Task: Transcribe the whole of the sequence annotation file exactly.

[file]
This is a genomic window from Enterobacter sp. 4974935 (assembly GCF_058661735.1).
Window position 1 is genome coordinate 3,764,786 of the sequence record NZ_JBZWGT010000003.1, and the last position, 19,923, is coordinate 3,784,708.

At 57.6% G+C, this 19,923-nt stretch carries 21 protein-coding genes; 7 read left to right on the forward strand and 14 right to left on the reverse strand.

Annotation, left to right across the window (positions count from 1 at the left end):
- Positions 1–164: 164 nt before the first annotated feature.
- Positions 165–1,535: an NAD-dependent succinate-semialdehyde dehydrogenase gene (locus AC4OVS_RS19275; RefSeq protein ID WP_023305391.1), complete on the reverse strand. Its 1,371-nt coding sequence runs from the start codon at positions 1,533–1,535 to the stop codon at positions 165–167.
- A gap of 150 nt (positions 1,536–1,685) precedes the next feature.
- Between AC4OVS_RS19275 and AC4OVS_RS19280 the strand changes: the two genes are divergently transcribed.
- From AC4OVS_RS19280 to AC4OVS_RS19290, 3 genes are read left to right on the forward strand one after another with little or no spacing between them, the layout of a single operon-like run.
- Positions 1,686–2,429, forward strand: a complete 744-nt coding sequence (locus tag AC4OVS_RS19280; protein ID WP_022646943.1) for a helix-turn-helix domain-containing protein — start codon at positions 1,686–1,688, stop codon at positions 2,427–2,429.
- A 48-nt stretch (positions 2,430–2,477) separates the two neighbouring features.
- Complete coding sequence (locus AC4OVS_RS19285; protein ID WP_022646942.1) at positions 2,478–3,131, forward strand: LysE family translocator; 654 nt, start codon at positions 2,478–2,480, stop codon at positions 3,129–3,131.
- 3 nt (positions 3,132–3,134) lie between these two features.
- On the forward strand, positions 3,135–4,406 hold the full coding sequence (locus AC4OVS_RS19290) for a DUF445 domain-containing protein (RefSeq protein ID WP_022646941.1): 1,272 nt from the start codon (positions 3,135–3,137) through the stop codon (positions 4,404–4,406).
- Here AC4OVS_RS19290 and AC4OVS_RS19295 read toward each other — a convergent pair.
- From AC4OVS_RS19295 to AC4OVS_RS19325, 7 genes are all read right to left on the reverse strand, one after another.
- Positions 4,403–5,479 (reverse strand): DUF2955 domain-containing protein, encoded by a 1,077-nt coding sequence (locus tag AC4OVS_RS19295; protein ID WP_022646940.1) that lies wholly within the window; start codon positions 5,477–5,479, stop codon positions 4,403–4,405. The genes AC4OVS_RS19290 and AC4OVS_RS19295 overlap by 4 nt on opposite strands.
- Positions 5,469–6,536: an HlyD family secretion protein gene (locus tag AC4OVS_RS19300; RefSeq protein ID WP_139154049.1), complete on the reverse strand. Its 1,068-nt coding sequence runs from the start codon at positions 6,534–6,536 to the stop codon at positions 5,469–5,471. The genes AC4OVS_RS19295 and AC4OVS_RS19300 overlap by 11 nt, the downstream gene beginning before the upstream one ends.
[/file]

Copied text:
This is a genomic window from Enterobacter sp. 4974935 (assembly GCF_058661735.1).
Window position 1 is genome coordinate 3,764,786 of the sequence record NZ_JBZWGT010000003.1, and the last position, 19,923, is coordinate 3,784,708.

At 57.6% G+C, this 19,923-nt stretch carries 21 protein-coding genes; 7 read left to right on the forward strand and 14 right to left on the reverse strand.

Annotation, left to right across the window (positions count from 1 at the left end):
- Positions 1–164: 164 nt before the first annotated feature.
- Positions 165–1,535: an NAD-dependent succinate-semialdehyde dehydrogenase gene (locus AC4OVS_RS19275; RefSeq protein ID WP_023305391.1), complete on the reverse strand. Its 1,371-nt coding sequence runs from the start codon at positions 1,533–1,535 to the stop codon at positions 165–167.
- A gap of 150 nt (positions 1,536–1,685) precedes the next feature.
- Between AC4OVS_RS19275 and AC4OVS_RS19280 the strand changes: the two genes are divergently transcribed.
- From AC4OVS_RS19280 to AC4OVS_RS19290, 3 genes are read left to right on the forward strand one after another with little or no spacing between them, the layout of a single operon-like run.
- Positions 1,686–2,429, forward strand: a complete 744-nt coding sequence (locus tag AC4OVS_RS19280; protein ID WP_022646943.1) for a helix-turn-helix domain-containing protein — start codon at positions 1,686–1,688, stop codon at positions 2,427–2,429.
- A 48-nt stretch (positions 2,430–2,477) separates the two neighbouring features.
- Complete coding sequence (locus AC4OVS_RS19285; protein ID WP_022646942.1) at positions 2,478–3,131, forward strand: LysE family translocator; 654 nt, start codon at positions 2,478–2,480, stop codon at positions 3,129–3,131.
- 3 nt (positions 3,132–3,134) lie between these two features.
- On the forward strand, positions 3,135–4,406 hold the full coding sequence (locus AC4OVS_RS19290) for a DUF445 domain-containing protein (RefSeq protein ID WP_022646941.1): 1,272 nt from the start codon (positions 3,135–3,137) through the stop codon (positions 4,404–4,406).
- Here AC4OVS_RS19290 and AC4OVS_RS19295 read toward each other — a convergent pair.
- From AC4OVS_RS19295 to AC4OVS_RS19325, 7 genes are all read right to left on the reverse strand, one after another.
- Positions 4,403–5,479 (reverse strand): DUF2955 domain-containing protein, encoded by a 1,077-nt coding sequence (locus tag AC4OVS_RS19295; protein ID WP_022646940.1) that lies wholly within the window; start codon positions 5,477–5,479, stop codon positions 4,403–4,405. The genes AC4OVS_RS19290 and AC4OVS_RS19295 overlap by 4 nt on opposite strands.
- Positions 5,469–6,536: an HlyD family secretion protein gene (locus tag AC4OVS_RS19300; RefSeq protein ID WP_139154049.1), complete on the reverse strand. Its 1,068-nt coding sequence runs from the start codon at positions 6,534–6,536 to the stop codon at positions 5,469–5,471. The genes AC4OVS_RS19295 and AC4OVS_RS19300 overlap by 11 nt, the downstream gene beginning before the upstream one ends.